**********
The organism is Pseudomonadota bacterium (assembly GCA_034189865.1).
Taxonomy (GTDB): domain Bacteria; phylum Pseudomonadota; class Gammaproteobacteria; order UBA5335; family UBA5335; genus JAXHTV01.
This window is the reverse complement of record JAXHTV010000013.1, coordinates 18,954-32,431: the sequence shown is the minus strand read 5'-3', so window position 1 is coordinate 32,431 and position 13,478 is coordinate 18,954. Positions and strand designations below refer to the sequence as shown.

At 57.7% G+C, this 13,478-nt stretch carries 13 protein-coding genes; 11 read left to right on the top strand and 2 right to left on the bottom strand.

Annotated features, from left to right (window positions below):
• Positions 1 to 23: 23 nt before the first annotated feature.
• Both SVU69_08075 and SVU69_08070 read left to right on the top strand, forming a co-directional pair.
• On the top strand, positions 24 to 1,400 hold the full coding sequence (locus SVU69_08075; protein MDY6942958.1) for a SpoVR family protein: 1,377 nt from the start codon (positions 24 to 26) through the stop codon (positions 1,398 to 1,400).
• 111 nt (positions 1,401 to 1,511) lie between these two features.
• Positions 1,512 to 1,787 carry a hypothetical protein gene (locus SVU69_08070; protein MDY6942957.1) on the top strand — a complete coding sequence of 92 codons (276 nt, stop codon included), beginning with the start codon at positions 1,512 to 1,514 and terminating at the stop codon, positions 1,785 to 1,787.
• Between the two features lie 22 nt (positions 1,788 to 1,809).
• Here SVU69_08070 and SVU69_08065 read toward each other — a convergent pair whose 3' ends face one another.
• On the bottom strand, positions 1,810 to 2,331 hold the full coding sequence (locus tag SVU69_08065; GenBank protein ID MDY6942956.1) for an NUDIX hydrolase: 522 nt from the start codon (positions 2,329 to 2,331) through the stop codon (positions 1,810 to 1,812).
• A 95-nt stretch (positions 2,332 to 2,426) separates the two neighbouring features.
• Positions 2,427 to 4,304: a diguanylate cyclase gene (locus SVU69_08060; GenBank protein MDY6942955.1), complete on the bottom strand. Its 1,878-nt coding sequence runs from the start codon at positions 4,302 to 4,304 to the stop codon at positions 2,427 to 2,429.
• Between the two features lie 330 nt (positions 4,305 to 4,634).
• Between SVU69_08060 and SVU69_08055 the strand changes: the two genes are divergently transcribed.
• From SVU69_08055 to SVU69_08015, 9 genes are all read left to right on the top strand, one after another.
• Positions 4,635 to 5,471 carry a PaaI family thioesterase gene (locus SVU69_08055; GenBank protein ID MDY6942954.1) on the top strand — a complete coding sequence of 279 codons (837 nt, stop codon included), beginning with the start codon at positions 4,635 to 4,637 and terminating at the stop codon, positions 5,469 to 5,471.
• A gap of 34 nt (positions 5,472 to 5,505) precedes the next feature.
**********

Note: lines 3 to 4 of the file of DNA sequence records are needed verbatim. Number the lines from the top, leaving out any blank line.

This window is the reverse complement of record JAXHTV010000013.1, coordinates 18,954-32,431: the sequence shown is the minus strand read 5'-3', so window position 1 is coordinate 32,431 and position 13,478 is coordinate 18,954. Positions and strand designations below refer to the sequence as shown.

At 57.7% G+C, this 13,478-nt stretch carries 13 protein-coding genes; 11 read left to right on the top strand and 2 right to left on the bottom strand.